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Parenting Issues Message Board


Parenting Issues Board Index


They're supposed to be terrible at two !!! (not much reassurance, sorry !!) This is the time when they learn so much about themselves and the world around them,and their capabilities- and that they are not extentions of their parents. They have to go through this developmental stage in order to have good senses of self worth and self esteem.

It might seem like they're imploding every day, but each day, something, even if very small, is getting into their growing minds, and forming who they are going to be-- most of personality and values are actually learned by age 4-5, so this is the beginning of that ! If YOU need some time away, there is absolutely nothing wrong with getting a babysitter for a few hours and just getting out of the house- use the time to shop without a screaming child (and save the rest of us from that !), go get some coffee you really like, or some special ice cream; meet a friend and split the babysitters' fee; but take a break for you=

Your little one will survive it- they often behave better for others, and act out around those who are more familiar. (I have 'babysat' more than 300 kids through church, day camps, private homes (many regulars)- over 11 years from ages 11-22, and 3 long term 'nanny' type situations'-from ages 22-26; in total, newborns (6 days old) through elementary school, and the occasional teenager house arrest monitor; the kids were almost always well behaved).

I used an isolated (but visible to me) chair; 60 seconds for each year of age of the child for discipline not responding to 2 verbal warnings, or immediately if there was some physical contact (hostile) with another child or pet; if 2 kids got into it, I'd sit them in chairs, across a table, looking at each other, until they could apologize, and play without fighting. Older kids had TVs, toys, snacks, etc taken away.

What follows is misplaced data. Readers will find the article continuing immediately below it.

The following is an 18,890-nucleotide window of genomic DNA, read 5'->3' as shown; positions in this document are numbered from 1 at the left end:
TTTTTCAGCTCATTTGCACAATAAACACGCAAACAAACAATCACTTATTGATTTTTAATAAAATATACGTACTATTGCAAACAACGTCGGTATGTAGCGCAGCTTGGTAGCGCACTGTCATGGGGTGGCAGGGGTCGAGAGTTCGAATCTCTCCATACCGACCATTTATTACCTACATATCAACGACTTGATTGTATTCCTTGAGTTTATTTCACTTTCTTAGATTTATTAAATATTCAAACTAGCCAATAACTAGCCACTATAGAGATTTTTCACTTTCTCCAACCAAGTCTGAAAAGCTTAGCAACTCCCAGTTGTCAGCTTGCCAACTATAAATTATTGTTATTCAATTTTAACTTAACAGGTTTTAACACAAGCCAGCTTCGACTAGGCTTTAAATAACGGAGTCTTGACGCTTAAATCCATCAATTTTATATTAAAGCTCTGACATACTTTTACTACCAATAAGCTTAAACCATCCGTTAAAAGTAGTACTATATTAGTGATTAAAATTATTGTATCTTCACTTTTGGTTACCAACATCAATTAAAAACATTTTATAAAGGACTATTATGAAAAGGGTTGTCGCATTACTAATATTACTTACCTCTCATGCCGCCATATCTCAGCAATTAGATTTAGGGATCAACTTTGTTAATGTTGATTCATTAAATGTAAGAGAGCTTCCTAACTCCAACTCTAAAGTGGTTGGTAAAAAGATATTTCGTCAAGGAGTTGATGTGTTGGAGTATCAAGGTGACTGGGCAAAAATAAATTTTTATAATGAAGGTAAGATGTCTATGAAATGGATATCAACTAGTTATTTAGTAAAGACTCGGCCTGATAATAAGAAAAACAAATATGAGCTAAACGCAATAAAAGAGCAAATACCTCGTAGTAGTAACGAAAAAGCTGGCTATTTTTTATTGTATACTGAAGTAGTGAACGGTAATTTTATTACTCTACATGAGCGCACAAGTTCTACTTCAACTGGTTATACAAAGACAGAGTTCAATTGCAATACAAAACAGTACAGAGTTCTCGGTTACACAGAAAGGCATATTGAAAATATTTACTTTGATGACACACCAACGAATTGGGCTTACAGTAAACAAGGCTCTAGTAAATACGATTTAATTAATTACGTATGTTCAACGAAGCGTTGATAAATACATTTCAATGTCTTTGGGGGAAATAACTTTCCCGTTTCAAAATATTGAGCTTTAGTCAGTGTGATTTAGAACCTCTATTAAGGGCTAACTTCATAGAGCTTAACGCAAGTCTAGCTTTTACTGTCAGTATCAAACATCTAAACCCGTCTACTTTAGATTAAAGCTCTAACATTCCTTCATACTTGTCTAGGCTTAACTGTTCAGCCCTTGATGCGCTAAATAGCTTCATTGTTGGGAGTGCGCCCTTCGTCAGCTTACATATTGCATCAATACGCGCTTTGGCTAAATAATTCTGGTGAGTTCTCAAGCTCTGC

Parents were always informed. I was lucky; parents went along with my discipline (even if they happened to call in the middle of it to say they'd be later than expected, and the kid whined to them - can't deny a child talking to a parent- would probably scare the parents to death, and also make the kid feel unsafe with me).

After the discipline was over, there was a brief discussion about why it was done, the child was give the chance to ask questions, so I knew he/she understood why he/she was disciplined, and then the subject was dropped. As a babysitter, even if I was given permission to spank, I never did. I didn't feel it was my right to physically discipline someone else's kid. Removing the child from the rest of the fun was usually enough. Going to bed early without a snack was the ultimate horror (they weren't missing a meal- so no starving of the kid, just the 'fun' stuff, and getting consequences fitting the behavior).

Whatever I was doing, it must have been ok- I was booked almost every weekend, some weekdays, if early enough for school, worked in the church nursery twice on Sundays, and on Wednesdays, and on New Years, families would combine and stick a bunch of kids in one house, each family paid me, and I might have 6-8 kids. And it worked, because order was kept, but it was still fun.

Toddlers need structure, but still the chance to explore, make mistakes, and learn, with someone there to support them and be a place to get comfort when nothing seems to go right. Then need space to screw up. They need to be able to wear an orange stripe shirt with purple plaid pants if they pick it out now and then (if just playing at home) to have some mastery over their bodies and what's on them. They need to know that thieir sense of self worth is more important than color coordination of their play clothes in the backyard. Maybe set up a 'backyard' rack in thier closet, and whatever they pick out is thier chance to dress themselves. Explain that if they go to pre-school, or to church or out to a special function that there's a rack of clothes for those events, and the colors have to go together a bit differently, but what a good job they do getting their backyard clothes picked out. ......little things like that can help- and in the great scope of life, why sweat the small stuff- find things that really don't matter, and let the little guy become a master of his universe in simple ways, so when he has to move on to the big stuff, his sense of self-confidence has a base to build on.
:) Good luck :)





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